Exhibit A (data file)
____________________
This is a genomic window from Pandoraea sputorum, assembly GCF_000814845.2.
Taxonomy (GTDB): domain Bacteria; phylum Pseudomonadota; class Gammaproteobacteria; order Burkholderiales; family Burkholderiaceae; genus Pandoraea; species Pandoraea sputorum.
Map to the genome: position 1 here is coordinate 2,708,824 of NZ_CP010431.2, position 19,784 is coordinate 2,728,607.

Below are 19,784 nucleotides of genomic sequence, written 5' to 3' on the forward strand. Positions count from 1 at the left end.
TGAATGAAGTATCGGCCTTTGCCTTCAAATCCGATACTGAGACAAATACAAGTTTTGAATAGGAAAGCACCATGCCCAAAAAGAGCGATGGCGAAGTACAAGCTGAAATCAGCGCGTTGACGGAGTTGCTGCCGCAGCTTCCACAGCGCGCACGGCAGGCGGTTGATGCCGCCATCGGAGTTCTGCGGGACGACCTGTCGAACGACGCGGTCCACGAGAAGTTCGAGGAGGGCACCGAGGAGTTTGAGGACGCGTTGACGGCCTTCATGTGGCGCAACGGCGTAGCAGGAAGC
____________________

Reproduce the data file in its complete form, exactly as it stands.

This is a genomic window from Pandoraea sputorum, assembly GCF_000814845.2.
Taxonomy (GTDB): domain Bacteria; phylum Pseudomonadota; class Gammaproteobacteria; order Burkholderiales; family Burkholderiaceae; genus Pandoraea; species Pandoraea sputorum.
Map to the genome: position 1 here is coordinate 2,708,824 of NZ_CP010431.2, position 19,784 is coordinate 2,728,607.

Below are 19,784 nucleotides of genomic sequence, written 5' to 3' on the forward strand. Positions count from 1 at the left end.
TGAATGAAGTATCGGCCTTTGCCTTCAAATCCGATACTGAGACAAATACAAGTTTTGAATAGGAAAGCACCATGCCCAAAAAGAGCGATGGCGAAGTACAAGCTGAAATCAGCGCGTTGACGGAGTTGCTGCCGCAGCTTCCACAGCGCGCACGGCAGGCGGTTGATGCCGCCATCGGAGTTCTGCGGGACGACCTGTCGAACGACGCGGTCCACGAGAAGTTCGAGGAGGGCACCGAGGAGTTTGAGGACGCGTTGACGGCCTTCATGTGGCGCAACGGCGTAGCAGGAAGC